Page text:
Autism, a neurological disorder that impairs a person’s ability to communicate with and relate to others, affects one in every 150 American children. Genetics is thought to be at least partly to blame for this condition, but research aimed at finding the genes involved has been frustratingly slow.
This is due at least in part to the fact that it’s unlikely that there is one or even a small number of “autism genes.” Autism is a “spectrum disorder” that affects individuals differently and to varying degrees. There are probably different genetic and environmental factors at work in different types of autism.
New research, published online this week by the journal Pediatrics, may shed light on the genetic underpinnings of at least one subtype of autism. Research has shown that gastrointestinal (GI) problems are more common in people with autism than the general population. The new work shows that variation in a signaling protein involved in both brain development and gastrointestinal repair may contribute to an increased risk for the types of autism that include gastrointestinal dysfunction.
“Our study is the first to bring together genetic risk for autism and co-occurring GI disorders in a way that provides a biologically plausible explanation for why they are seen together so often,” said Pat Levitt, director of the Zilkha Neurogenetic Institute at the Keck School of Medicine of USC and senior author of the study, in a statement.
Previous research by Levitt’s group showed that a SNP in the Met gene increases the risk of autism. People with one copy of the variation have 1.67 times the risk of autism and people with two copies have 2.27 times the risk.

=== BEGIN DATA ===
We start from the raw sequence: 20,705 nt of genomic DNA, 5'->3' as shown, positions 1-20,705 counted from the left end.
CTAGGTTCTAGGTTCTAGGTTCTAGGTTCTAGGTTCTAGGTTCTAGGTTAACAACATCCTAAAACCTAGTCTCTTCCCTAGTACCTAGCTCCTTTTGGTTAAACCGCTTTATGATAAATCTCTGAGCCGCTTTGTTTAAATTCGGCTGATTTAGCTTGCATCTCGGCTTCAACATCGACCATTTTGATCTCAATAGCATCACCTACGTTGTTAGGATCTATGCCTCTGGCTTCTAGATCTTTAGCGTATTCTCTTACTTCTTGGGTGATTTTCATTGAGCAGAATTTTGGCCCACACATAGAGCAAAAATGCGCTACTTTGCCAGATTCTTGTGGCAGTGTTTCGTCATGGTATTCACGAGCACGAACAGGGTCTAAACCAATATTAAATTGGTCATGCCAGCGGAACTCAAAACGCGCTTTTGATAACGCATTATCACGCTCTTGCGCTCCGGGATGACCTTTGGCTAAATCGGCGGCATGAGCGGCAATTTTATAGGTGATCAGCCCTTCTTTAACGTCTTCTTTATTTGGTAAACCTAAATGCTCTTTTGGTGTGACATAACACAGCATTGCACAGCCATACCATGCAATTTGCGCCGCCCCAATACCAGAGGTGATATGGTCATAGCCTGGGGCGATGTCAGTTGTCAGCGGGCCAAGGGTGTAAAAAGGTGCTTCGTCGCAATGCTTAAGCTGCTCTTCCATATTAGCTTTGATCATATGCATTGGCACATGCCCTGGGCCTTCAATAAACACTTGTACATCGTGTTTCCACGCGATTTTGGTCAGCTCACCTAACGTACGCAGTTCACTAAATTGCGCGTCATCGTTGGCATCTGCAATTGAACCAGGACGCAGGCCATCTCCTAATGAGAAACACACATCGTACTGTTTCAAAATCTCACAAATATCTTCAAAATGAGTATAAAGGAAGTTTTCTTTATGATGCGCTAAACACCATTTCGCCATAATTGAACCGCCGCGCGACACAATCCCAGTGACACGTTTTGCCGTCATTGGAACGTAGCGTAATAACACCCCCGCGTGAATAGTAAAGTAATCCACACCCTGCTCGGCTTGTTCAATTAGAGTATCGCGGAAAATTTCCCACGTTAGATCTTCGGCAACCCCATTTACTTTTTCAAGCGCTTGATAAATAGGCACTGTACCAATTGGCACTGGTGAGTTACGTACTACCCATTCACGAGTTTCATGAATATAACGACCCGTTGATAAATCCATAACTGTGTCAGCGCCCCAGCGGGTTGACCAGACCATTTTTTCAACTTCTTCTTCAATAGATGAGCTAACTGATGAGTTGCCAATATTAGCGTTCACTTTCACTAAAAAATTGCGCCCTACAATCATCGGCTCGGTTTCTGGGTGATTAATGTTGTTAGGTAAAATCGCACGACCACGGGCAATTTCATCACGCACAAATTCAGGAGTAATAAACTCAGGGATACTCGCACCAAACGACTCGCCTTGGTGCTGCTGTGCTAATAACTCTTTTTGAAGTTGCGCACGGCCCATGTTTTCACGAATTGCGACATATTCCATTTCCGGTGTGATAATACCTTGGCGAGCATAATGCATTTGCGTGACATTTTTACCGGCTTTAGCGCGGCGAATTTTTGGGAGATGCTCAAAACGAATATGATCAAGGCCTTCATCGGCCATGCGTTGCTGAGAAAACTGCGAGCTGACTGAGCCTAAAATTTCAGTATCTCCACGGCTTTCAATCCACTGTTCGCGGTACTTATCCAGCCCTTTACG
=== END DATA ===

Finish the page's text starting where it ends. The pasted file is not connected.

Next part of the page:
The current study looked at 918 people from 214 families with at least one child affected by autism and found that the association between the condition and the SNP holds only in those patients with GI disorders such as chronic constipation or diarrhea, irritable bowel syndrome, gastroesophogeal reflux or peptic ulcer disease.
The researchers suggest that types of autism that include GI disorders may be a distinct class of the condition, with the Met gene playing an important part. Their previous work demonstrated that the version of the variation that increases the risk of autism reduces the amount of protein made from the Met gene. People with autism were also shown to have less Met protein in their brains than age and gender matched controls.
The authors warn that their study was small and the association of the variation they focused on does not completely explain the high prevalence of GI disorders in people with autism. They say their results should be considered “exploratory.” Nevertheless, the findings may bring researchers closer to understanding the complex genetics of autism.